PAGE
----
Leaders of the Creative Economy Are Out of Ideas
Jan 2021 - 3 Min read

Leaders of the Creative Economy Are Out of Ideas

Isabel Writer Undisclosed Millennial

A creative professional explains how leaders have started recycling tired concepts to keep consumers engaged.

Most men I’ve ever slept with own a Carhartt jacket. Most women they’ve slept with have the same haircut as me.

We’re all watching: watching ourselves, watching others watch us, watching each other, repeat. To be honest I find the L.A.-versus-New York debate to be over. We all live on the internet. We’ve all memorized the same Twitter dogma, and live in fear of not abiding by its rules, to be caught slipping. We share the same memes, Spotify screenshots and infographics. We’re all going up for the same jobs.

We are the reason your local grocery store is sold out of oat milk.

We’ve been stuck in an era of endless pastiche. We can’t stop rehashing the past four decades. We’re afraid to fully enter the 21st century, and with good reason.
A Neon Sign That Reads, Darling, You’re Different

Imitation Is the Basis for Creative Industries

Imitation Is the Basis for Creative Industries

“Mimetic desire” is a theory first introduced in René Girard’s 1961 book Deceit, Desire and the Novel. It’s the French historian’s attempt at a question that extends as far back as ancient Greece: Why do we mimic each other? “Mimesis” is a term of various meanings, often relating to imitation and the ways it bubbles up in our self-expression. Girard makes a distinction between “imitation” and “mimesis.” The former is usually understood as the positive aspect of mimicking someone else’s behavior, whereas the latter implies the negative aspect. Rivalry. According to Girard, we are a species that cannot help but imitate. It is, after all, a basic human tool for learning. We can’t help it. We are ashamed of this interconnectivity. 

I first discovered the term in a short story written by a friend. We mostly keep in touch via Instagram. In one of our IRL meetings, we got together to sit and chat in a public park. The simplicity of the moment was not lost on us, or the masked crowd surrounding us, six feet away. Sitting as closely as the current health regulations allow, I couldn’t help but admire her. She cut an elegant shape in all black: miniskirt, thigh high stockings, tailored blazer. Weeks later, after the image had time to sink into my subconscious, I purchased my own stockings. I didn't recognize her influence until I posted them in my story and she replied, ‘Twins! <3.’’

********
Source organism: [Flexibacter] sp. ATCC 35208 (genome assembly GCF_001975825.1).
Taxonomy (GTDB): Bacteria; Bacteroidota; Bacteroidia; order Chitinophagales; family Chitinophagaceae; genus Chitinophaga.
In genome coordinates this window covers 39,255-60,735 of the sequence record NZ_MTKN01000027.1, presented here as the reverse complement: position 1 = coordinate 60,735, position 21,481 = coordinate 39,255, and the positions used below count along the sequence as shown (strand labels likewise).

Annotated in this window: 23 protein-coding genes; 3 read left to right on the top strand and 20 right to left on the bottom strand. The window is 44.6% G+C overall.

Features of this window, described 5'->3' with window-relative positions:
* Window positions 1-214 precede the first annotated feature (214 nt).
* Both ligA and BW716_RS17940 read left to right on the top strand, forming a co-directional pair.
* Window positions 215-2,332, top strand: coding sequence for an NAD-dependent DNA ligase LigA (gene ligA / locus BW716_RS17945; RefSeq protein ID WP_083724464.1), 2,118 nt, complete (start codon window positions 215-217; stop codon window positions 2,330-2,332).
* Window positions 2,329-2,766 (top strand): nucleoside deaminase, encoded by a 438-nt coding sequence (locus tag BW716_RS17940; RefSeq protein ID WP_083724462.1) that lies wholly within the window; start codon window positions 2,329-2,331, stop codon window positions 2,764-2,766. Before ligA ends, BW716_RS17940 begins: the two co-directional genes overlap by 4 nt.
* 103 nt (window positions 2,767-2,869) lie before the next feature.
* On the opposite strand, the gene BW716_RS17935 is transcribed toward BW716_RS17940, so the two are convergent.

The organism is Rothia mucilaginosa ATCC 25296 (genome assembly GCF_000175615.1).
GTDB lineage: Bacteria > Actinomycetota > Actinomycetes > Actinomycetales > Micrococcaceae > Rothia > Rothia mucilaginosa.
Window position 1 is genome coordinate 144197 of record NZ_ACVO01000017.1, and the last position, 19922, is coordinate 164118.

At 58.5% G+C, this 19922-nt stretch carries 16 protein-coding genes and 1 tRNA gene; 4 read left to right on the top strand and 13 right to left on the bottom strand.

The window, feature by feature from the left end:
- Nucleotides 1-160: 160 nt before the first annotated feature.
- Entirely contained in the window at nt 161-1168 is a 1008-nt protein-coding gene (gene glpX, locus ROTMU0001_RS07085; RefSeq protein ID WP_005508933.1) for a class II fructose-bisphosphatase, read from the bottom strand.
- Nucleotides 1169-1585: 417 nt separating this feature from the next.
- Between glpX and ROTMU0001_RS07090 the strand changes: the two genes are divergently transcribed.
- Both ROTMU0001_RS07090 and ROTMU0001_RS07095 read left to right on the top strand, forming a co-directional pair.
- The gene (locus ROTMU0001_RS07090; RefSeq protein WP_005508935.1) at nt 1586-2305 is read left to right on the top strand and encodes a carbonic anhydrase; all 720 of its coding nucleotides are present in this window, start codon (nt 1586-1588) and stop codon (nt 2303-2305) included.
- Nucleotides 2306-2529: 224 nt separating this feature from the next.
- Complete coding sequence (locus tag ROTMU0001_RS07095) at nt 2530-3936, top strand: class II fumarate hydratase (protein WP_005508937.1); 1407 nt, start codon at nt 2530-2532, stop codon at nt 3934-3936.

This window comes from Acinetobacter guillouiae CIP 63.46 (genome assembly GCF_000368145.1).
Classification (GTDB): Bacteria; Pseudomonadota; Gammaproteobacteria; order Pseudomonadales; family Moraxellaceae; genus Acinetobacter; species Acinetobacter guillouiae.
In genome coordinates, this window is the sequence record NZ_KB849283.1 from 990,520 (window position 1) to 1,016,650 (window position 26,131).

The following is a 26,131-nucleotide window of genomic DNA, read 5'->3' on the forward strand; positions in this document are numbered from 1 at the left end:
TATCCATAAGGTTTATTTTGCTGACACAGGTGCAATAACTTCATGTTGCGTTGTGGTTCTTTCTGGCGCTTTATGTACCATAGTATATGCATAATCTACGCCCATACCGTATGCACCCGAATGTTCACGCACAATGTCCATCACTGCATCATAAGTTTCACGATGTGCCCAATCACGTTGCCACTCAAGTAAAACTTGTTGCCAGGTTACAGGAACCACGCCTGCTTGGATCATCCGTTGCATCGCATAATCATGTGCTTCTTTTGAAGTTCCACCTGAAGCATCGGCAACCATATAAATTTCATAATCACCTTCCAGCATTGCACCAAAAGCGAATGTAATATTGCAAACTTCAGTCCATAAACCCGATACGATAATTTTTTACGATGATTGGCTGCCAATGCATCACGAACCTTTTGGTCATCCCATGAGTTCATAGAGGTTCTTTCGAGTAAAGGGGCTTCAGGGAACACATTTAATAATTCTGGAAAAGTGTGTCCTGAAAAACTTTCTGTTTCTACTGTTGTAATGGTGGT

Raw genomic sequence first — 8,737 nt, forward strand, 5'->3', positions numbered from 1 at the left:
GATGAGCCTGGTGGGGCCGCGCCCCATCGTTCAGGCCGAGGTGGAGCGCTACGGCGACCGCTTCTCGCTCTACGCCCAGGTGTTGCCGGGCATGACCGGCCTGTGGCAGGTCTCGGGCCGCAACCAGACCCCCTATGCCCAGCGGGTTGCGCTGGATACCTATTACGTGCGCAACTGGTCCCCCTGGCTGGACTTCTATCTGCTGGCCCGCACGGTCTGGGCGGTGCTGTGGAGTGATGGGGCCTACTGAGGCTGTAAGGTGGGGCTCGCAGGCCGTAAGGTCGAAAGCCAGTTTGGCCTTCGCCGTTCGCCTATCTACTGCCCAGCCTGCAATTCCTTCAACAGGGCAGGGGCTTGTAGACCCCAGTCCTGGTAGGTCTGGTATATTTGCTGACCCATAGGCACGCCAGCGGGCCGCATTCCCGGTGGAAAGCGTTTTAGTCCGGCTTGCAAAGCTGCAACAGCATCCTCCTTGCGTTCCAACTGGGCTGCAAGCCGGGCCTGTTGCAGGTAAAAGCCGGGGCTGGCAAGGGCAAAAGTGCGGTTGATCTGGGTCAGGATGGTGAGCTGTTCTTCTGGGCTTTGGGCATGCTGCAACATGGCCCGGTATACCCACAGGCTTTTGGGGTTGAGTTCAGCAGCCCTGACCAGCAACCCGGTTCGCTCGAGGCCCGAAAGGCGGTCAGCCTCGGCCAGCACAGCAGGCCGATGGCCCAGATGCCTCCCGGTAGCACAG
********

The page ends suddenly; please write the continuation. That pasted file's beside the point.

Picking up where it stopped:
Sometimes I can’t tell the difference between liking someone and wanting to be them.

The Disruptor: The Embodiment of the Creative Economy

A Woman Entrepreneur in a Leather Jacket That Reads, Basic Bitch

Remember the summer of 2018, when Fila re-released the chunky Disruptor sneakers? Retro-'90s “dad style” had reached a zenith, and the reissued shoe exploded it into the mainstream. Every influencer wannabe owned a pair, like a training bra for fame. They were unleashed upon every major city, a meme for a certain “type”: self-described “creatives” with an airplane emoji and a minimum of two cities in their bio. I bought a pair in the spring, and by fall I had grown to loathe them. I detested them for what they said about me. Was I more “basic” than I originally suspected? Definitely. 

Who isn’t? We’ve been stuck in an era of endless pastiche. We can’t stop rehashing the past four decades. We’re afraid to fully enter the 21st century, and with good reason. The question of having a liveable planet has made us all want to crawl back into the womb. So we drink our single-origin cold brew coffees, binge the same shows, share the same articles—the same intersectionality piece, the same gender piece, the same race piece. We remind ourselves of terrible things as collateral for our own pleasure-seeking. The cycle has become so airtight it feels impenetrable. 

I am fearful of returning to the hazy neoliberalism of the Obama years, when we believed racism and sexism were neatly solved. 
A man in front of a public fountain with a mirrored mask over his face.

Have Cultural and Creative Industries Peaked?

What is the purpose of a writer, then? I try to write about what it’s like to be alive today, without much luck. My peers feel mostly the same. It seems as though editors, or maybe magazines, make it their business to make writers feel bad so readers can feel smart. Let’s regurgitate their political beliefs back to them, every click an affirmation.

Do you!

As a result, we’re all collecting unemployment and doing online sex work to get by, waiting for the moment we can get on the mic. Now that the media’s biggest cash cow is on his way out of office, what will be left for us? The culture industry that was born in resistance to Trump gave start to many careers that might never have happened otherwise. I am fearful of returning to the hazy neoliberalism of the Obama years, when we believed racism and sexism were neatly solved. 

What if we did name this interconnectivity. What if we admitted the things we want, and it wasn’t cringe? If we all desire to live in the same world, why is it perpetually out of reach? I assume that is by design, but I am trying to remain hopeful. Frankly, I’m bored. The global creative economy has confused itself. It’s malfunctioning and losing shape: reboots, remakes, relaunches. Anything for the comfort of a time that wasn’t as peaceful as we remember—but that’s part of the past’s charm. We all know the ending.

Isabel Writer Undisclosed Millennial

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